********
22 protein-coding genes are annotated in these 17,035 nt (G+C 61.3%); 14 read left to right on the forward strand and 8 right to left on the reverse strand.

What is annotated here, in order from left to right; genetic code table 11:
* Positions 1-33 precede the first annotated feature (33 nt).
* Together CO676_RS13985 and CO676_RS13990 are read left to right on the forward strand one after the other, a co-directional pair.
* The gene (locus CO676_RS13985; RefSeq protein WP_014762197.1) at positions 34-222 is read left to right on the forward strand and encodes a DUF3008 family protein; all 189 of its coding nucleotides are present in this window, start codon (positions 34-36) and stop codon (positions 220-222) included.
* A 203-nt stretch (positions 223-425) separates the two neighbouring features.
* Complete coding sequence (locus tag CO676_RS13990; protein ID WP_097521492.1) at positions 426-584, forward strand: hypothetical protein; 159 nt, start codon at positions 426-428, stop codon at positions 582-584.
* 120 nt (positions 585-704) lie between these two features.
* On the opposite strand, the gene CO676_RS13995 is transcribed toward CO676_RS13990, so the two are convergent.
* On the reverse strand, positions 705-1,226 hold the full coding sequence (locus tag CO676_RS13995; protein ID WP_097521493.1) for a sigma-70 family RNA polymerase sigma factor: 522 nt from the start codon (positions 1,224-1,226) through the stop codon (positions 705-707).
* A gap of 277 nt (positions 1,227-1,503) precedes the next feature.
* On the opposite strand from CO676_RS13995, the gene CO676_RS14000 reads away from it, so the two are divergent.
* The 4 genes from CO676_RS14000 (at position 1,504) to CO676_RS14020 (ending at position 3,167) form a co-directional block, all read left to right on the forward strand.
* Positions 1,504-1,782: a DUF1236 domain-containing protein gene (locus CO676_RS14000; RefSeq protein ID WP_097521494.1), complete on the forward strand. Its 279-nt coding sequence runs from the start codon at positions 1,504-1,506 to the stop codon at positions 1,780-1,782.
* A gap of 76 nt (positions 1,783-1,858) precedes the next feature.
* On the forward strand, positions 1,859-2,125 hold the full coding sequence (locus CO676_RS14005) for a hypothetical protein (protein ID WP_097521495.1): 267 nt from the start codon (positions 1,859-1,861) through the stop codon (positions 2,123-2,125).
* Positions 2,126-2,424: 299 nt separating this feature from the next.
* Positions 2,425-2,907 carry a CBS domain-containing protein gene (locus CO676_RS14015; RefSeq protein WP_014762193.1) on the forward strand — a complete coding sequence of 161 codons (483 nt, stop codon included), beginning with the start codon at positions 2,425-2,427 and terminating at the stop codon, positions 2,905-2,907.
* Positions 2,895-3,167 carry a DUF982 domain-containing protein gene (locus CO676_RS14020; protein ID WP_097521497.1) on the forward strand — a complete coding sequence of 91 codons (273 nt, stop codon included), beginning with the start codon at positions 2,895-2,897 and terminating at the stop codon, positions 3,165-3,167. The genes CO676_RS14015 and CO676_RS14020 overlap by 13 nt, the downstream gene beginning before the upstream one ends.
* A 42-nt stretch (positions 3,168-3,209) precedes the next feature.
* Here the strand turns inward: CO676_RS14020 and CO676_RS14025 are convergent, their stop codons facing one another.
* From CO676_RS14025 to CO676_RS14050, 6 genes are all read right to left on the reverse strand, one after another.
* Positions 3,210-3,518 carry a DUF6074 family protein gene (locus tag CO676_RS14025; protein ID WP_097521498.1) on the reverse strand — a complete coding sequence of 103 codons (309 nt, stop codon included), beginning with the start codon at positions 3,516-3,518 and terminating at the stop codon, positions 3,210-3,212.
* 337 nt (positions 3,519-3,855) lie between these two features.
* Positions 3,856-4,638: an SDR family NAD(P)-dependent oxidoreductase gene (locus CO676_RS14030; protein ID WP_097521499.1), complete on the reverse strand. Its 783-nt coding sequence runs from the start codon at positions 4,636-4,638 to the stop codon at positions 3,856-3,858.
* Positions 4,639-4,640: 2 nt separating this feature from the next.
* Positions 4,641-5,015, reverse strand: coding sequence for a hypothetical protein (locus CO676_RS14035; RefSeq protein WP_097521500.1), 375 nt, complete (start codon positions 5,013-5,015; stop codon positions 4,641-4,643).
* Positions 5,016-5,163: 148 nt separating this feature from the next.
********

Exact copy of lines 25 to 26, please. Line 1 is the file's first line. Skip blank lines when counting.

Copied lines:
* Positions 3,856-4,638: an SDR family NAD(P)-dependent oxidoreductase gene (locus CO676_RS14030; protein ID WP_097521499.1), complete on the reverse strand. Its 783-nt coding sequence runs from the start codon at positions 4,636-4,638 to the stop codon at positions 3,856-3,858.
* Positions 4,639-4,640: 2 nt separating this feature from the next.